Scrap metal theft: Crime is costing SA millions every day
Scrap metal theft cripples rail transport and electricity output, in turn stunting economic growth and service delivery.
The scourge of scrap metal theft is hard to police, and affects economic growth. Photo for illustration: File
Theft of copper, semifinished and nonferrous metals cost South Africa’s economy an estimated R130 million every day.
On an annual basis, this amount climbs to R47 billion – a figure far outweighing the physical value of the stolen goods.
This was revealed by Department of Trade, Industry and Competition Minister Ebrahim Patel, who said in a policy action media briefing on Wednesday scrap metal theft crippled rail transport and electricity output, in turn cutting production, inhibiting economic growth and stifling service delivery.
SOEs cut off at the knees
State-owned enterprises such as Transnet, Eskom and the Passenger Rail Agency of South Africa (Prasa) are most adversely affected, as well as the mining sector, with theft significantly reducing output.
Patel said the findings, confirmed by independent research companies, did not take into account the loss and damage from other parts of the economy.
Minsiter of Public Entperises Pravin Gordhan said until November this year, 742km of Transnet cable had been stolen – a 30% improvement on the previous financial year.
This equates to R2 billion in lost revenue.
In total, South Africa has 30 000km of rail lines, much of it unused due to theft, among other issues.
R700 million has been lost along the northern line, a rail line transporting coal from Limpopo and Mpumalanga to Richards Bay, due to theft alone.
This despite additional funding provided by the mining industry to beef up security, including drones, to police the movement of coal.
Measures to restrict and regulate the trade of scrap and semifinished metals in a bid to quell criminal syndicates were adopted on 16 November, with legal work currently being implemented.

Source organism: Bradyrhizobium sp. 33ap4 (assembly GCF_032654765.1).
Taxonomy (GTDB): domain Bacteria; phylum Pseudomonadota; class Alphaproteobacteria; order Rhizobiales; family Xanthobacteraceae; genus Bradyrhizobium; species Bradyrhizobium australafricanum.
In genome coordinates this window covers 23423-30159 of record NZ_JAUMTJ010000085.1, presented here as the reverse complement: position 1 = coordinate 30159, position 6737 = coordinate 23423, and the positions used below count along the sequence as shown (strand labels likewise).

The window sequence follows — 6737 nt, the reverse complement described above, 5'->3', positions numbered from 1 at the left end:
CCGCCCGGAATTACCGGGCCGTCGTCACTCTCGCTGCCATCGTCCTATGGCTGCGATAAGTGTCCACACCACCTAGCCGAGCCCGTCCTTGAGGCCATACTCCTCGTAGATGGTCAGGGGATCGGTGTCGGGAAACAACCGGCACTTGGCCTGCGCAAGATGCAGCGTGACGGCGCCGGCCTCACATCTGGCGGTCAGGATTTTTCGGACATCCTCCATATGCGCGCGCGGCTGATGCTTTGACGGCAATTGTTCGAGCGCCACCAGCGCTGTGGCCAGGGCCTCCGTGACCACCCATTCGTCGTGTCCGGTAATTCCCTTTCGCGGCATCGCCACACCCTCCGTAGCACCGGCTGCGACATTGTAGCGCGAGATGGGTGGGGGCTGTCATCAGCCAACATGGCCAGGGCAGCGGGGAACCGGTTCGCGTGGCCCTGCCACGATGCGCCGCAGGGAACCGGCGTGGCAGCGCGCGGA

They will be gazetted on Wednesday.
It is hoped that limiting the export of certain products for six months will reduce the demand for stolen scrap metal. During this time, Patel said measures would be finalised to “better regulate trade”.
“Dampening demand” by restricting exports wil hopefully disincentivise people from stealing copper cables and selling it, he said.
Another strategy is to “focus on logistics and distribution networks to disrupt criminal syndicates”, Patel explained.
Scrap metal is generated in the course of “doing business”, and the industry faced shortages just two years ago. Patel said South Africa had historic challenges in accessing scrap metal for the domestic market.
But with syndicates running rife and significantly affecting infrastructure, Patel said government was clamping down.
With regards to copper, the export of waste and scrap will be banned for six months, after which a licensing system will be put in place for all copper trading.
Ts and Cs
Sellers of copper waste and scrap will need to register under the Secondhand Goods Act, and applicants must present tax clearances, purchase and sales information.
Registered buyers will only be able to purchase scrap metal from registered sellers, and “incidental sales”, including those made by waste pickers, will not be allowed.
There are even plans to stop the use of cash when purchasing waste and scrap, and to only allow transactions to take plce through electronic transfers.
Exceptions for certain smaller categories of metal include stainless steel and aliminium.